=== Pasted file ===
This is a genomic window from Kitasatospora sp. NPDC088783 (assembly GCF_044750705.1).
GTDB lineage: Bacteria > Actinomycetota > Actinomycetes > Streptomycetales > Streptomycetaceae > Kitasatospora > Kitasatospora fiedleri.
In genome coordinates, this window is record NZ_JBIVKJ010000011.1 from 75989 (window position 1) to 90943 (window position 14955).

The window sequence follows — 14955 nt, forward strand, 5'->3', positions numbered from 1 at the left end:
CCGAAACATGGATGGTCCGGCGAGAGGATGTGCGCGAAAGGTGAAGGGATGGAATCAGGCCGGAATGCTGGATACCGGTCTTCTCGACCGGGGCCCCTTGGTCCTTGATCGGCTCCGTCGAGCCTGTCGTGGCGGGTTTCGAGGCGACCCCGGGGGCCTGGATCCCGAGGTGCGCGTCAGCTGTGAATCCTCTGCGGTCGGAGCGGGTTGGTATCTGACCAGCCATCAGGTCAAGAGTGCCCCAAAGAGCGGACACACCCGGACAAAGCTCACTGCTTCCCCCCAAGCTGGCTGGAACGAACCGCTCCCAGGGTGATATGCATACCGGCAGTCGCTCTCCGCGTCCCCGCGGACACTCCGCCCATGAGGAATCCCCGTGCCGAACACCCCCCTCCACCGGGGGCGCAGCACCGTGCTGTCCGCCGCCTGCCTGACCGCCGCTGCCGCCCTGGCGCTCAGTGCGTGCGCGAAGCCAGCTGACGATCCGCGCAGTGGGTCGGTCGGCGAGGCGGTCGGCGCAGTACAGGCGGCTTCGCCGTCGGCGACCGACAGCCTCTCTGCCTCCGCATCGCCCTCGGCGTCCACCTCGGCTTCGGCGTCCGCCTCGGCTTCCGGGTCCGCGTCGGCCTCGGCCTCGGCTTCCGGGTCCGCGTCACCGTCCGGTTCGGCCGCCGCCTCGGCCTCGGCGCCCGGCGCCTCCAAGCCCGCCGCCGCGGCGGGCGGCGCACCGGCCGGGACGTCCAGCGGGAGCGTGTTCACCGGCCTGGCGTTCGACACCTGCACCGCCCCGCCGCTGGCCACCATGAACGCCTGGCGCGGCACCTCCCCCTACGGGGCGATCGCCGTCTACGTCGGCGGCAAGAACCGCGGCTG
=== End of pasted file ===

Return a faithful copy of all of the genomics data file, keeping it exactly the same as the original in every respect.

This is a genomic window from Kitasatospora sp. NPDC088783 (assembly GCF_044750705.1).
GTDB lineage: Bacteria > Actinomycetota > Actinomycetes > Streptomycetales > Streptomycetaceae > Kitasatospora > Kitasatospora fiedleri.
In genome coordinates, this window is record NZ_JBIVKJ010000011.1 from 75989 (window position 1) to 90943 (window position 14955).

The window sequence follows — 14955 nt, forward strand, 5'->3', positions numbered from 1 at the left end:
CCGAAACATGGATGGTCCGGCGAGAGGATGTGCGCGAAAGGTGAAGGGATGGAATCAGGCCGGAATGCTGGATACCGGTCTTCTCGACCGGGGCCCCTTGGTCCTTGATCGGCTCCGTCGAGCCTGTCGTGGCGGGTTTCGAGGCGACCCCGGGGGCCTGGATCCCGAGGTGCGCGTCAGCTGTGAATCCTCTGCGGTCGGAGCGGGTTGGTATCTGACCAGCCATCAGGTCAAGAGTGCCCCAAAGAGCGGACACACCCGGACAAAGCTCACTGCTTCCCCCCAAGCTGGCTGGAACGAACCGCTCCCAGGGTGATATGCATACCGGCAGTCGCTCTCCGCGTCCCCGCGGACACTCCGCCCATGAGGAATCCCCGTGCCGAACACCCCCCTCCACCGGGGGCGCAGCACCGTGCTGTCCGCCGCCTGCCTGACCGCCGCTGCCGCCCTGGCGCTCAGTGCGTGCGCGAAGCCAGCTGACGATCCGCGCAGTGGGTCGGTCGGCGAGGCGGTCGGCGCAGTACAGGCGGCTTCGCCGTCGGCGACCGACAGCCTCTCTGCCTCCGCATCGCCCTCGGCGTCCACCTCGGCTTCGGCGTCCGCCTCGGCTTCCGGGTCCGCGTCGGCCTCGGCCTCGGCTTCCGGGTCCGCGTCACCGTCCGGTTCGGCCGCCGCCTCGGCCTCGGCGCCCGGCGCCTCCAAGCCCGCCGCCGCGGCGGGCGGCGCACCGGCCGGGACGTCCAGCGGGAGCGTGTTCACCGGCCTGGCGTTCGACACCTGCACCGCCCCGCCGCTGGCCACCATGAACGCCTGGCGCGGCACCTCCCCCTACGGGGCGATCGCCGTCTACGTCGGCGGCAAGAACCGCGGCTG